'Velvet Revolution' Crisis Between Ukraine and Belarus

ISTAMBUL, Turkey -- Hundreds of Belarusian opposition activists and youth-movement activists from Russia and Ukraine held a demonstration in downtown Minsk, Belarus on 26 April, the 19th anniversary of the Chernobyl nuclear disaster, in order to threaten Belarusian President Alyaksandr Lukashenka. His government has been described as "the last true dictatorship in Europe". Riot police dispersed the demonstration and arrested some young protestors and two journalists.

The incident in Minsk, which caused an international crisis, brought Ukraine and Belarus "in the revolution list" face to face. While Ukraine wants Belarus to release those arrested immediately, the Russian opposition harshly criticized the Kremlin. Moscow has announced that it is closely watching the developments. Liberal circles describe the arrest of youth activists as "a warning to the Belarusian opposition, which wants a velvet revolution". Belarusian velvet revolutionists, who are organized abroad due to internal pressures, are also supported by Ukrainian youth.

Five Ukrainian, 14 Russian and 13 Belarusian youth activists, who were arrested on April 28, were sentenced to jail for 8 and 15 days. Starting a "hunger strike" at the prison, five Ukrainian demonstrators said that the police subjected them to violence. Belarusian youth activists, who were arrested, also started a strike.. The Ukrainian Foreign Ministry requested a medical check-up in order to determine whether or not the young demonstrators had been subjected to violence or torture.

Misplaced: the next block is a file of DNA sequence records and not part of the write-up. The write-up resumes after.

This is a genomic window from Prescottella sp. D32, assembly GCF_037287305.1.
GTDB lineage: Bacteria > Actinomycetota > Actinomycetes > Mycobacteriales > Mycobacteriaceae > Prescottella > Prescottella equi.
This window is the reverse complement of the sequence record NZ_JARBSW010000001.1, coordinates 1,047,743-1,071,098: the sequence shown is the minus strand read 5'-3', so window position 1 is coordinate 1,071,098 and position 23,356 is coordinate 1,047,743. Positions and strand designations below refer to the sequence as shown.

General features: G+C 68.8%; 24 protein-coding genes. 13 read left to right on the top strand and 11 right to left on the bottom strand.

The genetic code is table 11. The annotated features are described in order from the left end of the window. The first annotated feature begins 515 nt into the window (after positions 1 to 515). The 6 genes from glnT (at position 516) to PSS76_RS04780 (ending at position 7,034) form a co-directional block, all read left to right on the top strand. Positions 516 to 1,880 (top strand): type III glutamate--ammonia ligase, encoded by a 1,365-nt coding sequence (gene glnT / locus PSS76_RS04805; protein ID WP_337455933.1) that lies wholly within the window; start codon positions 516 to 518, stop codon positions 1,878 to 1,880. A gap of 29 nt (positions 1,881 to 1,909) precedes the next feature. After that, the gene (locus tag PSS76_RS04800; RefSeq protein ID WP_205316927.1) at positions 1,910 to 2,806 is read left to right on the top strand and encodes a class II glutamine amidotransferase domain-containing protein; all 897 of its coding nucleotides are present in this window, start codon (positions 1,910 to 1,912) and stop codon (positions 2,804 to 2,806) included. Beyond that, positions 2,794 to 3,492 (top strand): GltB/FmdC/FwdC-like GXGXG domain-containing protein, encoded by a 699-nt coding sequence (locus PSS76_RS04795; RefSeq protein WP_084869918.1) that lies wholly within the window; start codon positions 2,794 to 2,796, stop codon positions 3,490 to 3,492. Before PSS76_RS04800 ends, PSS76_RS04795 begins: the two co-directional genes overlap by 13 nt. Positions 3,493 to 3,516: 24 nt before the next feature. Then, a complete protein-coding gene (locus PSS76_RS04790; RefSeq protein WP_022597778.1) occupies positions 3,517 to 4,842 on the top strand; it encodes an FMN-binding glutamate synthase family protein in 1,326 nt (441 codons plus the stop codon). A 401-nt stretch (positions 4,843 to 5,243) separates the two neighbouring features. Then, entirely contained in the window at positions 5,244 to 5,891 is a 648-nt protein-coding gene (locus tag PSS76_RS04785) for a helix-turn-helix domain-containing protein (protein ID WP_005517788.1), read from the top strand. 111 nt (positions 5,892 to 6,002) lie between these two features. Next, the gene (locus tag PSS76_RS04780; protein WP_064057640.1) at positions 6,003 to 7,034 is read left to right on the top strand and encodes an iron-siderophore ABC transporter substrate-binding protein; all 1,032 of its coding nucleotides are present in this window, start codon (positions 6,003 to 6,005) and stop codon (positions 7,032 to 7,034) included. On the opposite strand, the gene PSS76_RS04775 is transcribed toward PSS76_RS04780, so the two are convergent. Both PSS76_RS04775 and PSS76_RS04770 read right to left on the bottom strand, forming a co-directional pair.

Belarusian officials accuse the youth activists, who organized a demonstration without permission, of making "provocations". Russian journalist Irina Halipova, who has been to Minsk, implied that Moscow might have backed the incident. She claimed that the youth group participating in the demonstrations in Belarus had returned to Moscow the same day and planned to gather in front of a court, where a case against an arrested Kremlin opponent businessman Mihail Hodorkovski; is taking place. However, this was prevented in "far abroad". Among the youth activists, who went to Belarus, there are members of the youth-movement activists of the Russian liberal party SPS and a youth organization called "Walking without Putin".

While it is wondered where the next Western-backed velvet revolution in the former Soviet republics will be, the US Secretary of State Rice had described Belarusian President Lukashenka's government as "the last true dictatorship in Europe". Lukashenka, who has been in office since 1994, rules with "an iron hand" in his country in order to prevent a "velvet revolution". Through a referendum, he has guaranteed his stay in office until 2012.

Source: Zaman Online